I want to build a raised garden bed with a stone wall. Height would be 1 foot. Since this will be in the front of the house I'm looking at "nice" stone, so not just concrete blocks. I will probably do something like 20ft by 4ft.

I'm thinking of using stone that has that "lip" on the back to make it easy to get the back setting correct. Two main questions:

  1. Now I've done some googling around and I can't seem to get a straight answer to whether I need a foundation poured or not. I'm in Montreal so we have pretty cold winters but depending on what site you look at even some manufacturers just talk about a gravel foundation being needed, so now I'm confused about when I would really need to pour concrete and when 2ft of gravel would be enough.

  2. The bed would sit on a slope in two directions. It runs parallel to the driveway, which slopes down towards the street (I.e. the 20ft down. I measured about 5 or 6 inches down over the 20ft). But also the beds would run into the "hill" (that actually contains the septic drain field so its a hill of sand and the ground here is very very sandy to begin with). So the wall on the driveway side would just have to hold the dirt in the actual raised bed, which I assume should be no problem at 1 foot height. But on the hill side it feels more like a retaining wall. I hope this sketch shows what I mean. Slope runs down the arrows.

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So how deep do I have to build the wall on that side? Does that side actually need a foundation and wall at all or can I just put a row or two of stones for looks so that it actually looks like a garden bed and not just a retaining wall, given that the hillside is holding itself right now as well?

  1. I don't need a drain pipe behind the 1 foot high wall in the front that runs along the driveway do I? From what I read so far it seems that I might just add a bit of gravel in the front behind the wall before filling in dirt especially since we have sandy soil (we have lots of commercial sand pits here actually).
  • You really don't have to pour a footing for the wall but it will help support it and keep it from moving or settling. For a long lasting good even wall I would put in at least a small footing to prevent or reduce any movement. – Ed Beal Aug 23 '16 at 13:49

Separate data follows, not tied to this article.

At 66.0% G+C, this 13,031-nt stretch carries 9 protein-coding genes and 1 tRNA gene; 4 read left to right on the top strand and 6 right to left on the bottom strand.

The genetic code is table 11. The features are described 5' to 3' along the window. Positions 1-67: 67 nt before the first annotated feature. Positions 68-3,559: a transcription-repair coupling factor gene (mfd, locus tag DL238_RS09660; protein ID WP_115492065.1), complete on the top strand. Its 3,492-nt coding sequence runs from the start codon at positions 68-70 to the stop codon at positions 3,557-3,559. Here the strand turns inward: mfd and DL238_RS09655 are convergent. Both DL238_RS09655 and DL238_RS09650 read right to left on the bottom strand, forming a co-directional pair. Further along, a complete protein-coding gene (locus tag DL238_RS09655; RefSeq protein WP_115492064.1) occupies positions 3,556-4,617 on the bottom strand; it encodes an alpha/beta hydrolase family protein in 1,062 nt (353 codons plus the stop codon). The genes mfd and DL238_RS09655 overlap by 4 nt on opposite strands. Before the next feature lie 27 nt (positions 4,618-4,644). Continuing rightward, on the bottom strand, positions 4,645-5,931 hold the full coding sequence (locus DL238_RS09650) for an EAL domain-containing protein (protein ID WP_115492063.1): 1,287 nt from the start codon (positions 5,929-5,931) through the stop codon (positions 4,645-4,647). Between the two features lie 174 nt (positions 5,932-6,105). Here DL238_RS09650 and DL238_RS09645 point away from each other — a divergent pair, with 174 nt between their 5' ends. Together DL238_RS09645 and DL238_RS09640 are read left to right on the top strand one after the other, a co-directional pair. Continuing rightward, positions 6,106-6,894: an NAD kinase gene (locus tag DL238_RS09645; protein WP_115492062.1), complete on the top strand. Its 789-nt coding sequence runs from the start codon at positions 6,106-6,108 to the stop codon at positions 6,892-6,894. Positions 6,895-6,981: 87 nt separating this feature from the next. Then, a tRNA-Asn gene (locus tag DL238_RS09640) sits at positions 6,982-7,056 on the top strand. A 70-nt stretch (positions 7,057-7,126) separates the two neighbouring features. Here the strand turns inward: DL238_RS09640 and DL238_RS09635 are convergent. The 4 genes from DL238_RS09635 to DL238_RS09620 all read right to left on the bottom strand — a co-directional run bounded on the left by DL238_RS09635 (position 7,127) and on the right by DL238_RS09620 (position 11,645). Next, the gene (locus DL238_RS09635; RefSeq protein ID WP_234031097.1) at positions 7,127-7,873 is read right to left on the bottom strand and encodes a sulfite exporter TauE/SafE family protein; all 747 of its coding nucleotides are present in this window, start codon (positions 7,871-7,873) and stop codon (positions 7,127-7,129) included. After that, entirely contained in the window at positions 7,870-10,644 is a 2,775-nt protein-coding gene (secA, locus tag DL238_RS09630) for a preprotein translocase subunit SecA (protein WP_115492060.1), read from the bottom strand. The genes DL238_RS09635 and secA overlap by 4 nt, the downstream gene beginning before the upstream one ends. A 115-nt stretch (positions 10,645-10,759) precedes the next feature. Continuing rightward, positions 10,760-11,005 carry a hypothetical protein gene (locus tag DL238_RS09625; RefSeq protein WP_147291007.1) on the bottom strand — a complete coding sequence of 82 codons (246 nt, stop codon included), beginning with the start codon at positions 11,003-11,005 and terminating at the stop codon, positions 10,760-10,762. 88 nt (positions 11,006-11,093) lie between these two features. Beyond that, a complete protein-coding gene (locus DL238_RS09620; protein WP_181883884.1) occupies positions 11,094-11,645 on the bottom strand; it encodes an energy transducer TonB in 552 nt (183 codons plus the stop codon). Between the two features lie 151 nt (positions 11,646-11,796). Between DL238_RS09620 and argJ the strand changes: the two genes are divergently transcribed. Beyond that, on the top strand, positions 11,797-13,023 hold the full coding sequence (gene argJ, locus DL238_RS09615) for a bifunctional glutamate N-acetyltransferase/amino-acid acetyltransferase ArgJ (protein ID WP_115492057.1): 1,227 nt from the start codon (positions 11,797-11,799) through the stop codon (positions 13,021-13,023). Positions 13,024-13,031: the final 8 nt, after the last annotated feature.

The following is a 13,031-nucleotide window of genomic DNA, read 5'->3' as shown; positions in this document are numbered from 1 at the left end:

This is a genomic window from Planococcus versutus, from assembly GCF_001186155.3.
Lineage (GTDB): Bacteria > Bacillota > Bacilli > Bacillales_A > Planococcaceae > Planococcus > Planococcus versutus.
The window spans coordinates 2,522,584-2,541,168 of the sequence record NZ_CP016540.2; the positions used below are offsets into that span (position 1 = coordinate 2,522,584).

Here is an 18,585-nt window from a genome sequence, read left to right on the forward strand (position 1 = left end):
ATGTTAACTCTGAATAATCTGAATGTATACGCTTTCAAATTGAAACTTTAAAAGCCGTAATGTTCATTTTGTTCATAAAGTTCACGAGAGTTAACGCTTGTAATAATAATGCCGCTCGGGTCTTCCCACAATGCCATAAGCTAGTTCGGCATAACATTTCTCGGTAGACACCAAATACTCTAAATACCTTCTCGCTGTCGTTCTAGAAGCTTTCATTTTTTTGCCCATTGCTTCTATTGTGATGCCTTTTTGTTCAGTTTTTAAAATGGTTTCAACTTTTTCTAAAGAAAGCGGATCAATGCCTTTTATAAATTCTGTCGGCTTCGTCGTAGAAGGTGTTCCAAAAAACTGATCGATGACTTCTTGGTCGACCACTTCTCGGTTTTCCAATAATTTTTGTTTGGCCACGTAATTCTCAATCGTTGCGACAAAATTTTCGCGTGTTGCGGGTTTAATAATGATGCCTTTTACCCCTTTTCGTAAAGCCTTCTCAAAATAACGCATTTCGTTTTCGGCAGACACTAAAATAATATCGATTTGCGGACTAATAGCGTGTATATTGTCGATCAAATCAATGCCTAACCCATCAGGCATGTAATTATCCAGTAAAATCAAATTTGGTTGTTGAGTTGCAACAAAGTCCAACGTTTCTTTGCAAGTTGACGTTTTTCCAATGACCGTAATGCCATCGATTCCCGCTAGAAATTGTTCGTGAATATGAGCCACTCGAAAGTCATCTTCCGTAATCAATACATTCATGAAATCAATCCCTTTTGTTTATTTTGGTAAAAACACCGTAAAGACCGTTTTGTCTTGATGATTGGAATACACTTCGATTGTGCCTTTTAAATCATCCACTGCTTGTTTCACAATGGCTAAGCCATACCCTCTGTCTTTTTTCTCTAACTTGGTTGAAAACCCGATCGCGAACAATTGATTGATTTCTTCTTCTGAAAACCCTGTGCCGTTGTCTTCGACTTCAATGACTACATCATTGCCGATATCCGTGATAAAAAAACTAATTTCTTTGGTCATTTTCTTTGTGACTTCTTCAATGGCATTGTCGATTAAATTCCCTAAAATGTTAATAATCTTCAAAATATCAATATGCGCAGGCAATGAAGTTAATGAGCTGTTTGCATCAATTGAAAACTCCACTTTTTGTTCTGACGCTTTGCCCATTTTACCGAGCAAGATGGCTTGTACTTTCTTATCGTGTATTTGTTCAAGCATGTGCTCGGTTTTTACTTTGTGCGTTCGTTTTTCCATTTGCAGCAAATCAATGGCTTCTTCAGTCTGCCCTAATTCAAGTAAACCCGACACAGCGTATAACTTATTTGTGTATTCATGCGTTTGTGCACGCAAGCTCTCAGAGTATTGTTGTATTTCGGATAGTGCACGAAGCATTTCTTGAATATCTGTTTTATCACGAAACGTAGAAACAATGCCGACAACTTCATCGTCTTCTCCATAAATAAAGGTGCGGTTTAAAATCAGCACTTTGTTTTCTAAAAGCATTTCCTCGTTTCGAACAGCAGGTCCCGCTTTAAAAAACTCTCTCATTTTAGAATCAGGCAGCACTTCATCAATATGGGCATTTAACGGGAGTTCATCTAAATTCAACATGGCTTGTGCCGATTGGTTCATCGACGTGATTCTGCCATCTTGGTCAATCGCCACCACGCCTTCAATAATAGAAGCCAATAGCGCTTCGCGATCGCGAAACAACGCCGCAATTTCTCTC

• For what it's worth, we used a product that has the back lip and a center tongue/groove. (RomanStack). Height is about 16 inches. We dry fit them including the top course, and they're holding up great. I did bed them in sand/gravel just for levelling purpose. The dry fit drains well. I can even generally walk on the wall, though it's not super stable in a few spots - an adhesive for the top would lock things in. I do like the dry fit as it was easy to reconfigure a few years later. – Matthew Wetmore Jun 21 '17 at 6:19
  • Did you ever get this resolved? If so, please give a check-mark to the answer or write up your own answer explaining what you did to get it fixed and give yourself a check mark. That will help others with this kind of problem know that this has a resolution and is a good place to look for their answer. – FreeMan Aug 19 '20 at 18:02

For a footing, make a t-footing out of pressure-treated lumber. For the 20' run, buy two 12' and two 8' length of 2x10. Get those lengths as will be explained later. Make sure the are very straight, no cup, no twist, no hook. Pick through the pile for straight ones. They need to be straight.

Dig a rough level trench 10-12" wide and 11-12" deeper than bottom of your stone.

In the middle of the trench, stand an 8' length on edge (like a joist) and fill/compact both sides with 1/4-minus, sand or gravel. Butt the 12' length to the 8' length and do the same so that they run in the middle of the 20' trench from end to end. The top edges should be level.

Complete the fill/compaction to be level with the top of the 2x10s.

Lay the second 8' 2x10 on top of the 12' one that you just buried. Screw or lag them together. Lay the 12' over the remaining exposed length of the buried 12' and on top of the buried 8' length. Screw/lag together.

That is it. Lay your stone on top center on the T.

That is the basic idea. For the corner detail, use lap joints.

Good luck.

  • 4
    I would not use wood under stone even pressure treated rots when in the ground. A gravel or concrete footing would be the best method and is suggested by all the mfg's that I have installed. – Ed Beal Nov 22 '17 at 16:59

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